And today, again, we are in an era that loves our sweet cocktails. To which I say, "Yippee!", because I loves me a good girly drink. . . but that's not the only direction that cocktails can go. Throughout much of the 20th Century, cocktails went savory. And that's also an interesting way to go, and one which needs much thought, and in which much cool stuff can go.
Of course, we're all familiar with savory drinks like the Bloody Mary. But the king of the savory drinks, bar none, has GOT to be the martini. I mean, can anyone think of a savory drink that could even compete?
But what is the flavor that is predominant in savory cocktails? Sweet cocktails are based on a balance of sweet and sour, usually, often cut with some bitter. (And it doesn't have to be a lot -- simply squeezing the peel of a lemon over a drink releases enough bitter aromatic oils to change the character of a drink drastically.) Of course, they can add in some salt -- a margarita is usually about the interplay between sweet, sour, and salt, rather than sweet, sour, and bitter. But what's the interplay in a savory cocktail?
I'd argue that savory cocktails are about the interplay between salt and umami. The primary taste in a martini, of the five basic tastes (sweet, sour, salty, bitter, umami), is umami. White vermouth is basically umami; gin has a good smattering of it; green olives have a good chunk.
I think the reason people like "extra dry martinis" -- ones which limit, or even virtually eliminate, the vermouth -- is because they get overloaded with umami. It's an aggressive flavor, one which I quite like, but, like any flavor, "too much" is too much. It can start to strike one as "oily" or "greasy", even. I go heavy on the vermouth in my own martinis -- but that's because, remember, as sensitive as my NOSE is, I've got fewer taste-buds per inch than most of you, so, for me, I punch up those five basic tastes.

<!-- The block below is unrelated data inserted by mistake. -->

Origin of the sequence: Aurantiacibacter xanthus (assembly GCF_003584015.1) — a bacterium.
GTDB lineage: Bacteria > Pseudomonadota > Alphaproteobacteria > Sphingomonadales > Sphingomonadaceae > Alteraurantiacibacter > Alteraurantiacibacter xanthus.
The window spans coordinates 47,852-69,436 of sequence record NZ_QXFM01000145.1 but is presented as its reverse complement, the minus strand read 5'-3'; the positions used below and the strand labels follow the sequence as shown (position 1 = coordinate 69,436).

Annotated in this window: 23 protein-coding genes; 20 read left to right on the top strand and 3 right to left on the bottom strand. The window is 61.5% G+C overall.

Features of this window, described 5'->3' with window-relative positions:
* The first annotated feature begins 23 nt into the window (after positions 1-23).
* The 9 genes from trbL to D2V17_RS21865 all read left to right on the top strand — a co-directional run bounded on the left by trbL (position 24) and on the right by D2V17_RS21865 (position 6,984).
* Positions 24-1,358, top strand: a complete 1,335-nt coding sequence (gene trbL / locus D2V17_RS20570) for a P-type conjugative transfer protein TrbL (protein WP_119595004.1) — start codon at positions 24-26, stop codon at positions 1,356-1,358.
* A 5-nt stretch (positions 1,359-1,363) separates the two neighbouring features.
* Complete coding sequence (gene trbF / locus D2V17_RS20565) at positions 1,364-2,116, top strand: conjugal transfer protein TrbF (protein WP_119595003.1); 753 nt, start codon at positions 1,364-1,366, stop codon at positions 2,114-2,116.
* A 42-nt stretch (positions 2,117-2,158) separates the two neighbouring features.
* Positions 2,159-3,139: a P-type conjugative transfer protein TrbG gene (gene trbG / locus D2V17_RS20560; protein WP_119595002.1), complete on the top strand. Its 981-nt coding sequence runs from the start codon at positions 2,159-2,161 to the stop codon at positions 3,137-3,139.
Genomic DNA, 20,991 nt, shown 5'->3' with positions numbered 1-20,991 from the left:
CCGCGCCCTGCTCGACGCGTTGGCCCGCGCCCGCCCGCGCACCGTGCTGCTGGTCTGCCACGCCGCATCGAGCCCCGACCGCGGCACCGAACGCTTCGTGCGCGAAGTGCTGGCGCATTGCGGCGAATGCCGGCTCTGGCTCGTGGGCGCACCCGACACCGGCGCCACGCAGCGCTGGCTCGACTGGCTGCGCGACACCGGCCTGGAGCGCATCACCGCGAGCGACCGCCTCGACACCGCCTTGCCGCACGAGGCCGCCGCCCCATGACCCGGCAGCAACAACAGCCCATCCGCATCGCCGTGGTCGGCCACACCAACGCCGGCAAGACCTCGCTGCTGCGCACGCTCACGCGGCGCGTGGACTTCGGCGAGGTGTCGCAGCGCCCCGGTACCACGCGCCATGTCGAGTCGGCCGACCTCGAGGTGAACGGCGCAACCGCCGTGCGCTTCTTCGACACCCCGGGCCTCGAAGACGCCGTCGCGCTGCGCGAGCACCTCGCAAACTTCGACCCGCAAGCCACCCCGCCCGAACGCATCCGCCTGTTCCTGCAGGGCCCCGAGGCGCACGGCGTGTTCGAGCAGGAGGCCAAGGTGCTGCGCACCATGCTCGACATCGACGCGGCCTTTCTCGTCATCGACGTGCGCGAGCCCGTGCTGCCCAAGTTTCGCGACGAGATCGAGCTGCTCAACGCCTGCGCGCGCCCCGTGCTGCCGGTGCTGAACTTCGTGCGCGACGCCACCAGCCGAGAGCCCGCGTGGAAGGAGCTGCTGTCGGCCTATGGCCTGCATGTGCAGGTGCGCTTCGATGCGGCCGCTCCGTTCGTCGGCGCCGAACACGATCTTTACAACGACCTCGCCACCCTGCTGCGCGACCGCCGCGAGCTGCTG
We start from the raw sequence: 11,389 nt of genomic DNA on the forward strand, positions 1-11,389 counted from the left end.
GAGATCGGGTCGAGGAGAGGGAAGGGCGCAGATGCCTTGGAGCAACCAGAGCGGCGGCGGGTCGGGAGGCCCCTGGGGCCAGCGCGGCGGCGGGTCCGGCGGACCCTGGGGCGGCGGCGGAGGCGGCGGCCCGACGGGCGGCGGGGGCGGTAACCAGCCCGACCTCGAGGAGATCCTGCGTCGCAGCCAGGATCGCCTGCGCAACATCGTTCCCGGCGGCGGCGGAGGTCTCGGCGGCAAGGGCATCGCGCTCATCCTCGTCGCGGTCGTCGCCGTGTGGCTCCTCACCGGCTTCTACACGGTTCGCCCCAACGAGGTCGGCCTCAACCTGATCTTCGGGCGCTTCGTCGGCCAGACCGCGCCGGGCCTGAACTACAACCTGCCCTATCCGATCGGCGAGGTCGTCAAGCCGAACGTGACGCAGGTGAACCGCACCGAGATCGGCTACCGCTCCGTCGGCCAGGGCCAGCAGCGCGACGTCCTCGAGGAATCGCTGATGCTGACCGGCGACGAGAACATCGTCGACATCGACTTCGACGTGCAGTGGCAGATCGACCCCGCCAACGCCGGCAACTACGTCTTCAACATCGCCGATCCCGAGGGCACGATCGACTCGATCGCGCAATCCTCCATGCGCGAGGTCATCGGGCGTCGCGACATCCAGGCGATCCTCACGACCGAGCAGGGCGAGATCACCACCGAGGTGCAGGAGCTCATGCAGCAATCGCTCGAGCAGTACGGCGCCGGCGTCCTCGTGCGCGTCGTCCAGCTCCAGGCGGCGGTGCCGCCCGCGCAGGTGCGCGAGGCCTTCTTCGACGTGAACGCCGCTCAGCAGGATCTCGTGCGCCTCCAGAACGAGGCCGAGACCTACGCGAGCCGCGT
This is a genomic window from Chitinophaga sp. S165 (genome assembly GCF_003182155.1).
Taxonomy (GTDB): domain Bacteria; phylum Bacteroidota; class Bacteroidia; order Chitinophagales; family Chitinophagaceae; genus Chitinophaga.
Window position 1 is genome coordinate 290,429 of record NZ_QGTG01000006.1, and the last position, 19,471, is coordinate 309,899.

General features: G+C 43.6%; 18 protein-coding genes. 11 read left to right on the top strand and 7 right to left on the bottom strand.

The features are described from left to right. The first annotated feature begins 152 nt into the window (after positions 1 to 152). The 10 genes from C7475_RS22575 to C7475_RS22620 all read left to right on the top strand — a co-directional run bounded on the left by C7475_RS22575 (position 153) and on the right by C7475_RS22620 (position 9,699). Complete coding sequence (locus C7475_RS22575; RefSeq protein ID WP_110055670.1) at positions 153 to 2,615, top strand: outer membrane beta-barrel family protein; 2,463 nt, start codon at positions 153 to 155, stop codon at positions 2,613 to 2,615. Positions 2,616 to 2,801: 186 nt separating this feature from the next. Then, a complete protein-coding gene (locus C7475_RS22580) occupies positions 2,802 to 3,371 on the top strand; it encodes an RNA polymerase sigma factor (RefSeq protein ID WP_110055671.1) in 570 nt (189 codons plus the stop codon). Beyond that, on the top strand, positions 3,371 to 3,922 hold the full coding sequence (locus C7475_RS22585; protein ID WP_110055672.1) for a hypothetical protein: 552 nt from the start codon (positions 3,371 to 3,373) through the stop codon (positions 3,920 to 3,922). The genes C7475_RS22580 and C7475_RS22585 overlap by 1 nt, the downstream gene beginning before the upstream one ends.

So what flavor goes with umami? I'd say that salt is the most complimentary flavor to umami, and I suspect people who drink "dirty martinis" would agree with me. Adding a bit of the brine the olives are stored in does add some olive flavor (again, mainly umami), but mainly adds salt.
So why not go directly for the salt? A pinch of salt actually does change the character of a martini quite a bit. I feel that it rounds out the edges, and I like it that way. Others may not, but it may be worth an experiment.
So, then we have sweet, sour, and bitter. Personally, I don't feel like playing with sweet and bitter with a martini -- I'm not saying it can't be done, just that I don't feel like doing it right now. But what about sour? Can anything be done with that?
I tried adding a drop of rice vinegar. And I quite liked the result.
So: here's an idea for a martini variation.
3 oz gin, say, Beefeater or Hendricks, for instance
1 oz white vermouth
1 dash of salt
1 dash of rice vinegar.
2 green olives stuffed with pimentos
Shake, or stir, as you see fit. Shaking will break up more ice, and slightly dilute the mix. That's not a bad thing. Stirring will leave less water in. That's also not a bad thing. You CAN taste the difference, but I'm going to commit a heresy here, and say that BOTH ways are good, even if they're different. Strain into a cocktail glass. Or whatever glass you have around.
I'd be interested to hear what other people think of the salt and/or rice vinegar ideas. I find them quite palatable myself, but I don't know if that would be universally true.